by
Steve Campbell
@standondog
Can You Illustrate This Piece?

1. Read the details here
2. Send your art to rebelmechanic@adhocfiction.com

The Last Kiss

You said goodbye in the anonymity of Paddington Station. Train announcements echoed off the high roof, flattening your voice with a thousand others. Destinations, track numbers, and your decision were incomprehensible. I should have known you would go back to her. Responsibilities and excuses. Men always go back to your wives. You left your coffee cup on the table, lukewarm dregs in the creases round the base. I studied the place you had last taken a sip, and pressed my lips to the cardboard, tipped it up, drained the cup. This would be our last kiss, moisture enveloping our DNA in the acinar cells of our saliva, embracing in my mouth. I envisioned them sluicing down my oesophagus, swirling through my gut, absorbed through my intestinal wall, flowing through my veins, pumping their way into the tiny embryo that has the shared double helix of us.

Credits

fiction
&
artwork
by

Louise Mangos
louisemangos.com
@LouiseMangos

©
creator

Time Honoured

Marion half stood at the sound of the engine. She placed the cup back on the saucer and hovered, ever-hopeful, at the curtain. Another delivery for number 4. But the driver had just missed Mrs In and Out. Seizing her chance, Marion shakily gripped her stick and shuffled, determined, to the frosty porch, a martyrs face prepared. She knew she would keep the little parcel til Saturday at least. Weekend hours are the longest. She might knock after Sunday lunch, be unexpectedly invited in for a coffee. There was Kendal Mint Cake in the larder. Imagine their delight if she produced that too! Waiting for the kettle once more, steam wrinkled the pristine calendar. Surely Paul will come for his birthday next month. Maybe hold on to that cake. School run soon. She should stand at her gate and warn the rushing mums of that ice. They were always rushing.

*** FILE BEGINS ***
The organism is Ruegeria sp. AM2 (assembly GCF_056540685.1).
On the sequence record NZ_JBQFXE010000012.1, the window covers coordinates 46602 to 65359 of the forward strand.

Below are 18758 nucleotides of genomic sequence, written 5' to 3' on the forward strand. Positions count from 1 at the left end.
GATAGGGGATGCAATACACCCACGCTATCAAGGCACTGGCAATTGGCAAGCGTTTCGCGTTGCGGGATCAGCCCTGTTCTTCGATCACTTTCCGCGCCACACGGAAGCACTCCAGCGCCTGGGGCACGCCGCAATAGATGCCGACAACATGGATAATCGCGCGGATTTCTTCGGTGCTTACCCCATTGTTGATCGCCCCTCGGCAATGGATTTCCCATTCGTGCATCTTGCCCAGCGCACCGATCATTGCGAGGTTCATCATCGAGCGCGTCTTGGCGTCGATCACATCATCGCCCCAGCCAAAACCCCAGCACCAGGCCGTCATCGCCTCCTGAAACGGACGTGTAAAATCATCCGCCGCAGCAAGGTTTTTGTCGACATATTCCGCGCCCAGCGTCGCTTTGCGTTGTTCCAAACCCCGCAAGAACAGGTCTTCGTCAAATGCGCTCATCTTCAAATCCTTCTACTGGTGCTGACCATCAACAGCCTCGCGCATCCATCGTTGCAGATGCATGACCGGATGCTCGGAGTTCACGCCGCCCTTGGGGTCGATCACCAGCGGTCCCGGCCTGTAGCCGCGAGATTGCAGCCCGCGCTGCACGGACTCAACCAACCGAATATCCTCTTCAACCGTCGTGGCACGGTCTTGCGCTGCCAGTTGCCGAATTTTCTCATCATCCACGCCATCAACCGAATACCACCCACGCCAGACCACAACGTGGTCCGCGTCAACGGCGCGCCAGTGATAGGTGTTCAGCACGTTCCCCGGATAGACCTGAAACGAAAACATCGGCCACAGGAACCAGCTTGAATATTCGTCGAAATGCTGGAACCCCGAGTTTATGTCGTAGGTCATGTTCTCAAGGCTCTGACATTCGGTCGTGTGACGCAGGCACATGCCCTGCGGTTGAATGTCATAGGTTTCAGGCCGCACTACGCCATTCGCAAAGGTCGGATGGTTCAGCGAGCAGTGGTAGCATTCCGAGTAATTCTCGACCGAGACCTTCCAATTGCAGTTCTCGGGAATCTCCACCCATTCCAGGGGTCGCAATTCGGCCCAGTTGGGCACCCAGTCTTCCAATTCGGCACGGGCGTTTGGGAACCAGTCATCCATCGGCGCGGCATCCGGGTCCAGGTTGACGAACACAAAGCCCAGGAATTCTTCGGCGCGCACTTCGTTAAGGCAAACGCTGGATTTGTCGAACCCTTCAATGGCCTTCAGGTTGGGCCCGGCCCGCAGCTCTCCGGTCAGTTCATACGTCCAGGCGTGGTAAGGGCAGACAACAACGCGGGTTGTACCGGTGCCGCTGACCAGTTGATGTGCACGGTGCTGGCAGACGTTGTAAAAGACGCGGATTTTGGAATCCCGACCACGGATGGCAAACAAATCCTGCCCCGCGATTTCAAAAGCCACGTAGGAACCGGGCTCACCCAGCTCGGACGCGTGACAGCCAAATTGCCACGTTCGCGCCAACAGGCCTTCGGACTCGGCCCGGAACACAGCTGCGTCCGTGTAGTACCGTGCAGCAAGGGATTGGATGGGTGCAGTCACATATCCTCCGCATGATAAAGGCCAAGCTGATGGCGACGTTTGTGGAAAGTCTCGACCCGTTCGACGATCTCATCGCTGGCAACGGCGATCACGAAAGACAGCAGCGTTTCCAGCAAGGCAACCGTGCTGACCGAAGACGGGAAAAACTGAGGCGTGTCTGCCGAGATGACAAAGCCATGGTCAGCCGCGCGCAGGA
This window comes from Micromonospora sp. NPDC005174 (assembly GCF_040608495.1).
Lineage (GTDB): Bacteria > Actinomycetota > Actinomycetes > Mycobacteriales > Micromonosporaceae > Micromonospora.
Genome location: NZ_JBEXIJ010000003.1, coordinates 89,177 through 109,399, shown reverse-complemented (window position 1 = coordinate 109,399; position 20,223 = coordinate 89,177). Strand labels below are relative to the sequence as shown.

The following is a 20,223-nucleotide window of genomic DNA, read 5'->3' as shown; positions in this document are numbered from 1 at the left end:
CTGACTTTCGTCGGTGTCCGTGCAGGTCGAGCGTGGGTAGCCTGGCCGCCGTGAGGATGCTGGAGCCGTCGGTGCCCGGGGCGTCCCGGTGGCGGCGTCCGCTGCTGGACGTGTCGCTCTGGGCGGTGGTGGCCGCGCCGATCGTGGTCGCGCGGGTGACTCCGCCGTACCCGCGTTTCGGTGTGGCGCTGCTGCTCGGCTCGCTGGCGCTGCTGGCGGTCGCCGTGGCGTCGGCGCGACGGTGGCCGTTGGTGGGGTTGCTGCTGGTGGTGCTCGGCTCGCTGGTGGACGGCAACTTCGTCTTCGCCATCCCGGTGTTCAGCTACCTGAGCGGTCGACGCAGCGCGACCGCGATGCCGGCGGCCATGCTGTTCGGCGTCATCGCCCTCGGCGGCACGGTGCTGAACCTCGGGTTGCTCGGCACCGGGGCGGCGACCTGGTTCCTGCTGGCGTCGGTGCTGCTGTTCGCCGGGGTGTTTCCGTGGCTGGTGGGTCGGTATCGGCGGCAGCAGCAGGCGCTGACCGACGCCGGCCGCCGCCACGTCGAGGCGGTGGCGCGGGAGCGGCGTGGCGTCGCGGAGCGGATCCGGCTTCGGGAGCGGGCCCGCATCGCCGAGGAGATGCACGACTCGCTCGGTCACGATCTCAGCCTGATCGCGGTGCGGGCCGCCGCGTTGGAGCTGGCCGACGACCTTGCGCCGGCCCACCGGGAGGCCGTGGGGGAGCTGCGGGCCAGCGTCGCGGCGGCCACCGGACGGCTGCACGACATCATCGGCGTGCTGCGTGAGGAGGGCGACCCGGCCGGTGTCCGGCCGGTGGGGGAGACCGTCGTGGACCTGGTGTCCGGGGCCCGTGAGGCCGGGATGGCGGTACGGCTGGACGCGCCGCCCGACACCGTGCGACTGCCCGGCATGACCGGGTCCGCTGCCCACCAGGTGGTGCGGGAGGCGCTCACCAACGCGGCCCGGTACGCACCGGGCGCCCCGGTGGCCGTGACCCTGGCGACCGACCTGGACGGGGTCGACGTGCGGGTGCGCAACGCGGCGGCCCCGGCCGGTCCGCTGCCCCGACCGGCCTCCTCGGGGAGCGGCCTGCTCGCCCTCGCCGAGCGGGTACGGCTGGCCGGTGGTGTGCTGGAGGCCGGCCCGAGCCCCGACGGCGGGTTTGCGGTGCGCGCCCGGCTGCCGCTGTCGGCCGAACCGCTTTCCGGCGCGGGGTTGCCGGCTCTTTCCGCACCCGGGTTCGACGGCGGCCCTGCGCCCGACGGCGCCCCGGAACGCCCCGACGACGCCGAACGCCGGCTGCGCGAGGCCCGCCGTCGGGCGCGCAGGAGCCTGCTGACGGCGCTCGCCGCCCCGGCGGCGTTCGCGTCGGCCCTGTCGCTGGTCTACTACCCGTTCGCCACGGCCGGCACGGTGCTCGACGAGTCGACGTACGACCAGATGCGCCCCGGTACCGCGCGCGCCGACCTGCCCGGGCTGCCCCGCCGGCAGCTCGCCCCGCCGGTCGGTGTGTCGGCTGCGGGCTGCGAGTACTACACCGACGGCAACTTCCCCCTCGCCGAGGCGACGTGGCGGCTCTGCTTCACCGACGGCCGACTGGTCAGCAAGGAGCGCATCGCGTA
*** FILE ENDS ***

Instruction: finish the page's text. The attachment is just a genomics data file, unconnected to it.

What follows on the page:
Credits

fiction by
Jen Hall
@jmiceling

image by
SB Borgersen
sueborgersen.com

©
creators

The Writing Process

Draft 1: Steve bought a cup of coffee. Draft 2: Steve bought an extra-tall, triple-shot, non-fat latte. Draft 7: Steve bought a grande latte from the pretty girl behind the counter. Draft 11: Steve bought a latte from the smiling waitress who reminded him of his mother. Draft 24: Steven Blake purchased a foamy latte from the waitress who looked uncannily like his mother. Draft 46: Steven Palmer-Blake pulled out his gold credit card and paid the pretty waitress for his triple-shot, extra-tall, non-fat, extra-foam, mocha-latte with extra sprinkles, all the while thinking how much the waitress looked like his recently deceased mother. Final draft: Steve bought a cup of coffee.
by
Scarlett Sauvage
@ScarlettSauvage
Can You Illustrate This Piece?

1. Read the details here
2. Send your art to writingprocess@adhocfiction.com

Striking Time

Every night she would hear his key in the lock exactly as the pips went for the six o'clock news. He was as reliable as the bell chiming the hour. Tonight, something was different. The hour came and went. The hands on the clock slid round to quarter past. When he arrived, he was flushed and merry. "Didn't notice the time," he said, kissing her stiff cheek and spinning her chair in the direction of the kitchen. She thought she caught a whiff of perfume. "Big Ben's getting a facelift, did you know?" She stared mutely at him. He smiled, holding the cup to her lips."About time someone looked after the old chap. It'll give him a new lease of life." He whistled as he raised a spoonful of slop to her mouth. "I might be late again tomorrow night, love. OK?"